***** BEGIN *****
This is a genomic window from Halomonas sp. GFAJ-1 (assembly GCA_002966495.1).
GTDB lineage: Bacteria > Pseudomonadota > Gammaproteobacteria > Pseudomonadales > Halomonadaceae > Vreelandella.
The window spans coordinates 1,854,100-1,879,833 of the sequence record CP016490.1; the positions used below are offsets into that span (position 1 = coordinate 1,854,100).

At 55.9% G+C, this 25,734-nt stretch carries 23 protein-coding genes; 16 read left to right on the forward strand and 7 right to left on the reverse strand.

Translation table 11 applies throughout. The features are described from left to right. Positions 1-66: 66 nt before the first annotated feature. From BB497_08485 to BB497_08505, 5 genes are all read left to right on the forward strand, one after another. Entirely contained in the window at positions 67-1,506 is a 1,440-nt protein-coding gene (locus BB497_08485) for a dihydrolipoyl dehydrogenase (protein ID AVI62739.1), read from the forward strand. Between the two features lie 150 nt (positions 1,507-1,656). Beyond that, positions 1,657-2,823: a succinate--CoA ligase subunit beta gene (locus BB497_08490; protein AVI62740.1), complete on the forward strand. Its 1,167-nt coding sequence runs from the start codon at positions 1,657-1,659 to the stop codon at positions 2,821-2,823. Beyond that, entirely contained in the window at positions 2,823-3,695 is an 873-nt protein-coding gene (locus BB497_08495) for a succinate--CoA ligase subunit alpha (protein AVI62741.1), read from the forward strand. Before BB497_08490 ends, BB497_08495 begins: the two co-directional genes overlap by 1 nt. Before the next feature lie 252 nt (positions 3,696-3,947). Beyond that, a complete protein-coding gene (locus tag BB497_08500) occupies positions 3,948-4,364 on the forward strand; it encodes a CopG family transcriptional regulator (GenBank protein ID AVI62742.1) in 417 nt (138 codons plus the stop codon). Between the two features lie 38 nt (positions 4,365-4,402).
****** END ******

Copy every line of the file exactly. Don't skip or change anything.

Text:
This is a genomic window from Halomonas sp. GFAJ-1 (assembly GCA_002966495.1).
GTDB lineage: Bacteria > Pseudomonadota > Gammaproteobacteria > Pseudomonadales > Halomonadaceae > Vreelandella.
The window spans coordinates 1,854,100-1,879,833 of the sequence record CP016490.1; the positions used below are offsets into that span (position 1 = coordinate 1,854,100).

At 55.9% G+C, this 25,734-nt stretch carries 23 protein-coding genes; 16 read left to right on the forward strand and 7 right to left on the reverse strand.

Translation table 11 applies throughout. The features are described from left to right. Positions 1-66: 66 nt before the first annotated feature. From BB497_08485 to BB497_08505, 5 genes are all read left to right on the forward strand, one after another. Entirely contained in the window at positions 67-1,506 is a 1,440-nt protein-coding gene (locus BB497_08485) for a dihydrolipoyl dehydrogenase (protein ID AVI62739.1), read from the forward strand. Between the two features lie 150 nt (positions 1,507-1,656). Beyond that, positions 1,657-2,823: a succinate--CoA ligase subunit beta gene (locus BB497_08490; protein AVI62740.1), complete on the forward strand. Its 1,167-nt coding sequence runs from the start codon at positions 1,657-1,659 to the stop codon at positions 2,821-2,823. Beyond that, entirely contained in the window at positions 2,823-3,695 is an 873-nt protein-coding gene (locus BB497_08495) for a succinate--CoA ligase subunit alpha (protein AVI62741.1), read from the forward strand. Before BB497_08490 ends, BB497_08495 begins: the two co-directional genes overlap by 1 nt. Before the next feature lie 252 nt (positions 3,696-3,947). Beyond that, a complete protein-coding gene (locus tag BB497_08500) occupies positions 3,948-4,364 on the forward strand; it encodes a CopG family transcriptional regulator (GenBank protein ID AVI62742.1) in 417 nt (138 codons plus the stop codon). Between the two features lie 38 nt (positions 4,365-4,402).